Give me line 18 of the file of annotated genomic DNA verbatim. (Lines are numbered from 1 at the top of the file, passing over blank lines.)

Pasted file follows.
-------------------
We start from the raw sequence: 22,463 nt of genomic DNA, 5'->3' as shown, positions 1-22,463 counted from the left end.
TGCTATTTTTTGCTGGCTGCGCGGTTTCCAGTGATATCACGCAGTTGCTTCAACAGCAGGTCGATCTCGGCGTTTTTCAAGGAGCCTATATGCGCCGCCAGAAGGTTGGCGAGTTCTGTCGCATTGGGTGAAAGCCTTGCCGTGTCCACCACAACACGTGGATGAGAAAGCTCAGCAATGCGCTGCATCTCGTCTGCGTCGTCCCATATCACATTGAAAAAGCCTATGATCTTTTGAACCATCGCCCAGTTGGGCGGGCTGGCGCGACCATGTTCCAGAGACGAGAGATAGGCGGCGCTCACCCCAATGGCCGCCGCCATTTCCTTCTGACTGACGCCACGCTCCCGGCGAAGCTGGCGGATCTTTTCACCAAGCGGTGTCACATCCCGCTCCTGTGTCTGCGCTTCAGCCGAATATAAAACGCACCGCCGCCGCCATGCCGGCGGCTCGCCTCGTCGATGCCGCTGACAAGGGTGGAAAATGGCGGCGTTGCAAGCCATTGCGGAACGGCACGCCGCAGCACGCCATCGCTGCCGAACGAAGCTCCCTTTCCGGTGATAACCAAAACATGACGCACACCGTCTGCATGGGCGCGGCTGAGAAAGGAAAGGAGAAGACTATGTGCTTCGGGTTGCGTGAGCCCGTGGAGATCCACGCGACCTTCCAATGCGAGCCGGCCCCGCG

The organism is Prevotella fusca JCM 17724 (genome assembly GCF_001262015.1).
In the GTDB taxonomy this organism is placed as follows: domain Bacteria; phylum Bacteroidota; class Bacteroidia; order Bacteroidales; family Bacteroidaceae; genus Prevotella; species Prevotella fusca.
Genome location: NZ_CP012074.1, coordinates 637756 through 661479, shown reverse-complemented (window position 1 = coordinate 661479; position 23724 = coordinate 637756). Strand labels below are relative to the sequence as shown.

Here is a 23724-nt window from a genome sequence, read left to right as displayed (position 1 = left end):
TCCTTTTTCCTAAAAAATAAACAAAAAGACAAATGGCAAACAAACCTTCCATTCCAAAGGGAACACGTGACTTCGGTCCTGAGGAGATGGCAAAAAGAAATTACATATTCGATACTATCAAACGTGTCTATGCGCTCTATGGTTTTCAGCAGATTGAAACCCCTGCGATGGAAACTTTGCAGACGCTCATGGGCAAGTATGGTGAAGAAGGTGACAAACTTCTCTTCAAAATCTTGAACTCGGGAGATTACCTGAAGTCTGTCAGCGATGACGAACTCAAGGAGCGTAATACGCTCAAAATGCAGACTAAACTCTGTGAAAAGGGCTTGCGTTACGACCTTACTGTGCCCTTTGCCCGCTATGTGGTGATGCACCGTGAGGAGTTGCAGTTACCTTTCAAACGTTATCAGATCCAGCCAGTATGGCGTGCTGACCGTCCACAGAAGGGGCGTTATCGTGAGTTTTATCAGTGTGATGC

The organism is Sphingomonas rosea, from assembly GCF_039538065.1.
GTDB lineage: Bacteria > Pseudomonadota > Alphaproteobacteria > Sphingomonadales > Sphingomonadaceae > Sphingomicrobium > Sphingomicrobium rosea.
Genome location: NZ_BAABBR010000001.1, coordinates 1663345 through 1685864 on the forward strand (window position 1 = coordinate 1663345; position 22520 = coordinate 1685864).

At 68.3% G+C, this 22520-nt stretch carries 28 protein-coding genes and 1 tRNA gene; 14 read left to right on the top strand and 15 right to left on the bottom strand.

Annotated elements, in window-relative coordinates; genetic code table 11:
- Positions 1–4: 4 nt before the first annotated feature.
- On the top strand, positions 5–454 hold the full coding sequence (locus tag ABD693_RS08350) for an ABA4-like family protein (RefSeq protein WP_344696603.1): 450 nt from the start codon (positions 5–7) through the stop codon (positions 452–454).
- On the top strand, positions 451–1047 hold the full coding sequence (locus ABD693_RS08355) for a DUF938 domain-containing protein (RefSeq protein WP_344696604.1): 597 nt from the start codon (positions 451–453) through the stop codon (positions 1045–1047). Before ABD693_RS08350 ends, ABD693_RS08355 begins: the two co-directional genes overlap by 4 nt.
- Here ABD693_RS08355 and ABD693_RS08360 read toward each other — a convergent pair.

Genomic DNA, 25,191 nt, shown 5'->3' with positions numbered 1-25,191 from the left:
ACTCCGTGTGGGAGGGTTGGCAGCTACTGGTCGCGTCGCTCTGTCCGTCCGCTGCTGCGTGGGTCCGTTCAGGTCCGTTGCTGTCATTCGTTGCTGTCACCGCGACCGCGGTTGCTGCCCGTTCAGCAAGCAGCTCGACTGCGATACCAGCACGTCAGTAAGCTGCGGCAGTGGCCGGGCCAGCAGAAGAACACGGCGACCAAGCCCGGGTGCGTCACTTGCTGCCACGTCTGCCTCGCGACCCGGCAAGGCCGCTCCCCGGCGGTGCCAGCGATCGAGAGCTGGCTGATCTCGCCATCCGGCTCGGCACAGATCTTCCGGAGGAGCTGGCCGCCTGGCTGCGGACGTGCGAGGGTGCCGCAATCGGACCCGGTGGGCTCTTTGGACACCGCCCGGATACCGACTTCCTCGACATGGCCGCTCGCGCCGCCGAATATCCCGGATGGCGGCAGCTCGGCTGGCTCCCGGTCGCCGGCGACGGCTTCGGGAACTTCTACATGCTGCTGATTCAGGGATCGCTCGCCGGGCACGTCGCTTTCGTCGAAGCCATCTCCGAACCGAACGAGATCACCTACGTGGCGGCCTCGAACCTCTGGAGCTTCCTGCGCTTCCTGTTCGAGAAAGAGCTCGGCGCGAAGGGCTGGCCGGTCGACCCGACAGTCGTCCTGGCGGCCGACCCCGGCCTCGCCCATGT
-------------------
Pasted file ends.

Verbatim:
ACTCCGTGTGGGAGGGTTGGCAGCTACTGGTCGCGTCGCTCTGTCCGTCCGCTGCTGCGTGGGTCCGTTCAGGTCCGTTGCTGTCATTCGTTGCTGTCACCGCGACCGCGGTTGCTGCCCGTTCAGCAAGCAGCTCGACTGCGATACCAGCACGTCAGTAAGCTGCGGCAGTGGCCGGGCCAGCAGAAGAACACGGCGACCAAGCCCGGGTGCGTCACTTGCTGCCACGTCTGCCTCGCGACCCGGCAAGGCCGCTCCCCGGCGGTGCCAGCGATCGAGAGCTGGCTGATCTCGCCATCCGGCTCGGCACAGATCTTCCGGAGGAGCTGGCCGCCTGGCTGCGGACGTGCGAGGGTGCCGCAATCGGACCCGGTGGGCTCTTTGGACACCGCCCGGATACCGACTTCCTCGACATGGCCGCTCGCGCCGCCGAATATCCCGGATGGCGGCAGCTCGGCTGGCTCCCGGTCGCCGGCGACGGCTTCGGGAACTTCTACATGCTGCTGATTCAGGGATCGCTCGCCGGGCACGTCGCTTTCGTCGAAGCCATCTCCGAACCGAACGAGATCACCTACGTGGCGGCCTCGAACCTCTGGAGCTTCCTGCGCTTCCTGTTCGAGAAAGAGCTCGGCGCGAAGGGCTGGCCGGTCGACCCGACAGTCGTCCTGGCGGCCGACCCCGGCCTCGCCCATGT